Well, number one, on American Idol a lot of the songs we had to do were totally out of my comfort zone, you know? I wasn’t used to singing R&B and all that other stuff. I don’t know. I think there was a good reason why I didn’t make it. I mean, maybe because I was meant to be on this show. I’m a country singer. So, I’m where I need to be on CMT.

Of the current Idol contestants, is there anyone you’d like to see win?

Man, that’s tough. Everybody laughs at me when I say this, but I love Paul McDonald. I think he’s got this whole Rod Stewart presence whenever he’s up on stage, and he’s just really different… his persona, his voice, his style. And we haven’t had an American Idol that’s been different like him, and think it would be cool for him to win it. It would be awesome.

One of the skills you have is yodeling. How did you pick that up?

It was from watching Kentucky Hee Haw and going to The Kentucky Opry with my Dad and seeing these kids and people yodeling and stuff. I kinda picked it up that way.

Is yodeling fairly hard to do?

Well, I think that if you sat down and really tried, you could teach yourself to yodel after a while. I don’t think it’s that hard. I was yodeling a couple days ago for my friends because they were looking up all this information on CMT about me being able to yodel. They were really surprised because no one knew that I could yodel until know. I don’t just walk around yodeling. People would think I was crazy! So, I yodeled for them, and they were all trying. It was just a FAIL, but if you sat down and tried for a while you would probably be able to do it.

What was your CMT audition like?

In a way I was nervous, but in a way I wasn’t because I was on such an emotional roller coaster just coming off the whole American Idol path and everything. I’d just gotten finished with that, and my Nashville audition had just aired. So, I was going in there with the attitude of, “If I don’t make it on this show, it was a nice try. But if I do, here comes the start of another journey.” I got in there and sang my heart out and showed them my personality and I made it on the show! I was super pumped, but it happened so fast! It all happened within a week, which blew my mind.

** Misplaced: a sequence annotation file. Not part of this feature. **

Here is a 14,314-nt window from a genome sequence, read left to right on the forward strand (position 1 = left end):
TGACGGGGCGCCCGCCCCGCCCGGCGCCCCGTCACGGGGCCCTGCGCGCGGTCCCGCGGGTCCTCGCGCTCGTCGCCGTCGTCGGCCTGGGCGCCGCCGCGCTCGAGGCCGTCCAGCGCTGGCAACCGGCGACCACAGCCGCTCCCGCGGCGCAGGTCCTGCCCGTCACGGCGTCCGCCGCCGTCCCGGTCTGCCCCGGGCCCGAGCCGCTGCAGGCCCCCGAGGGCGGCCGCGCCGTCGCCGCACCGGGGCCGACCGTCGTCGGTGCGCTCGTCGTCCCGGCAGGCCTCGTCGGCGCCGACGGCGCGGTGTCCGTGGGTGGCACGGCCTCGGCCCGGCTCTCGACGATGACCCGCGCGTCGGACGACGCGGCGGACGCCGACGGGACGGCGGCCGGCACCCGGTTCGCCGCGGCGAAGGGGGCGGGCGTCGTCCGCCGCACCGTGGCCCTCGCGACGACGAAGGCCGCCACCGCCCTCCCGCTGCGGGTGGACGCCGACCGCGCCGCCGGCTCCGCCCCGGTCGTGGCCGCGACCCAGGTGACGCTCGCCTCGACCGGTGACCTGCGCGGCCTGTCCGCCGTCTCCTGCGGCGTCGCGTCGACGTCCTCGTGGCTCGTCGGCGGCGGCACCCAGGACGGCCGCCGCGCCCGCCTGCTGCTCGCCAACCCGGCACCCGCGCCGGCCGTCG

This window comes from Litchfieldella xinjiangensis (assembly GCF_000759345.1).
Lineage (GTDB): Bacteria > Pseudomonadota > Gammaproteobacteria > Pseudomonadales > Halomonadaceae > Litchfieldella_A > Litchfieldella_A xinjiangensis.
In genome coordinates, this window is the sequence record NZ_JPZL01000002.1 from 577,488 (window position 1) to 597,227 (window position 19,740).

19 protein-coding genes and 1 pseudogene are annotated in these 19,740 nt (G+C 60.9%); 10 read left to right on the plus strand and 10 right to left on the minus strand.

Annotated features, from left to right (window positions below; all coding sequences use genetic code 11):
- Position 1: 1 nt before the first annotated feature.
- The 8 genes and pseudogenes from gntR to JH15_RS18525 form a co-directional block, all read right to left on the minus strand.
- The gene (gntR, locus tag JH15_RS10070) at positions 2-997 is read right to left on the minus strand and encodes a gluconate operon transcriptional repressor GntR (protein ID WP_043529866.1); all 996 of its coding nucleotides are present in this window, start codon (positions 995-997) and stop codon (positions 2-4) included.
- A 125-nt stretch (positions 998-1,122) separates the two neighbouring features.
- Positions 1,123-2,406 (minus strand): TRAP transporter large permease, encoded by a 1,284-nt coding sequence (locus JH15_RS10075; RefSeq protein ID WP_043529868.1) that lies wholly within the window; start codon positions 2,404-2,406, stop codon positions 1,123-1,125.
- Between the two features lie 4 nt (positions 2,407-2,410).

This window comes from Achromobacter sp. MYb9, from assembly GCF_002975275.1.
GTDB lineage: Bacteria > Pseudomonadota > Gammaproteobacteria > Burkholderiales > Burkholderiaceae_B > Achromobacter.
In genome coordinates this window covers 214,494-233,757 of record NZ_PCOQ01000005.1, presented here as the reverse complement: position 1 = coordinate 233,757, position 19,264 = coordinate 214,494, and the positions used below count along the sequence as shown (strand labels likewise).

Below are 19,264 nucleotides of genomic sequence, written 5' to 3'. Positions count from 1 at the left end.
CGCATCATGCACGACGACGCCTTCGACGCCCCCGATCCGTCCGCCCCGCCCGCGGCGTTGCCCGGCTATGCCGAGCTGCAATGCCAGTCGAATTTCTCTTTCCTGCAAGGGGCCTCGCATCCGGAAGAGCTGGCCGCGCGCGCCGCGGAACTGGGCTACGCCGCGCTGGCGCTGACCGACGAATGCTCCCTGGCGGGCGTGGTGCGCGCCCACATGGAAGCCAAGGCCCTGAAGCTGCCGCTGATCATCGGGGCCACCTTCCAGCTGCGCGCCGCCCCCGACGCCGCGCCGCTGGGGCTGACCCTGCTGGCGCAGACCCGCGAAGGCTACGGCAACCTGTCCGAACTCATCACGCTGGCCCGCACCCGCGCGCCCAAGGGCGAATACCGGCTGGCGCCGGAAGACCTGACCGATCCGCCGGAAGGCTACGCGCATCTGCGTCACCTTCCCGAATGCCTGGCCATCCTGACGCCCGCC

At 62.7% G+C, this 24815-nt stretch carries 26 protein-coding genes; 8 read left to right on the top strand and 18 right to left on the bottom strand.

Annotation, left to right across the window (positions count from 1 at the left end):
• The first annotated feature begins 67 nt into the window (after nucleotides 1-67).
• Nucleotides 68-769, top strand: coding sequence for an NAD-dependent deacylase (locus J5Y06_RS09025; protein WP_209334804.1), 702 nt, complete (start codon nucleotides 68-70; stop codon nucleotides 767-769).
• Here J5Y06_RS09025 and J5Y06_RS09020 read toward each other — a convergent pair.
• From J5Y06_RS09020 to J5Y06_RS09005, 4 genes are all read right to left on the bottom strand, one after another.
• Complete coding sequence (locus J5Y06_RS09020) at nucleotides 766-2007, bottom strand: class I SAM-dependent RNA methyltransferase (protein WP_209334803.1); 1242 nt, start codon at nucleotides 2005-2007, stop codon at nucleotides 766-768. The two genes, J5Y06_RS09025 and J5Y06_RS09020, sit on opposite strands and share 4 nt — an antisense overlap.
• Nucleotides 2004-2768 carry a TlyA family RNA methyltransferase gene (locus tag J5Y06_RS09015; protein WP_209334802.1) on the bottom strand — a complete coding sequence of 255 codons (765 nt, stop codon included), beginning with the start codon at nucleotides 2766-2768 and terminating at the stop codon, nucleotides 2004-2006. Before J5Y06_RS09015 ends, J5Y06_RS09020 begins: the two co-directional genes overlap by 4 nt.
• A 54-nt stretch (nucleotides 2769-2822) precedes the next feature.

Which song did you sing for your audition?

I sang “God Bless the Broken Road” and “Wide Open Spaces”.

You must have wanted to be a musician for a long time, right?

Oh yes. Ever since like elementary school. I remember talking to my elementary school teachers about what I wanted to be. Everyone else wanted to be this or that, and they would change their minds, but all I ever wanted to do was sing. And, before I left American Idol Ryan Seacrest was like, “Hey, if you get cut are you still gonna continue to sing?” I said, “Of course!” This is my thing: Regardless of what happens — American Idol, CMT, or whatever I’m involved in — I’m always going to continue to sing because God gave me this gift and I think I should use it.

So does this feel like your career is taking off? Or does it feel like your just on a crazy TV Show?

Honestly, it feels like my career is taking off. My definition of a crazy TV show would be something like Jersey Shore or something. That’s why I’m so excited for this to air. It’s not just like a reality show. It’s not just us standing on stage and singing. There’s more to it, and I can’t wait for people to see that. I thing America is gonna be hooked in because it’s different. A lot different.

Why should you win the whole thing?

That’s a good question. A lot of people have asked me why I deserve to win more than anyone else, and honestly, everyone in that house has so much potential and so much talent that I’m surprised all of them aren’t famous already! I just want to prove to the world and to myself that I can accomplish this. It’s more to me that just getting up there and singing country music. I want to be a trailblazer. There aren’t a lot of different ethnicities in country music at all. Darius Rucker is basically the only African American singer in the country industry right now. I just want to set a goal for myself to hopefully build a bridge for other people to let them know, “Hey, it’s okay that you’re ‘chocolate’ and listening to country music. It’s cool!” I know I’m not the only person out there. That’s my goal: To start something. Something awesome actually. Not just for myself but for everyone else.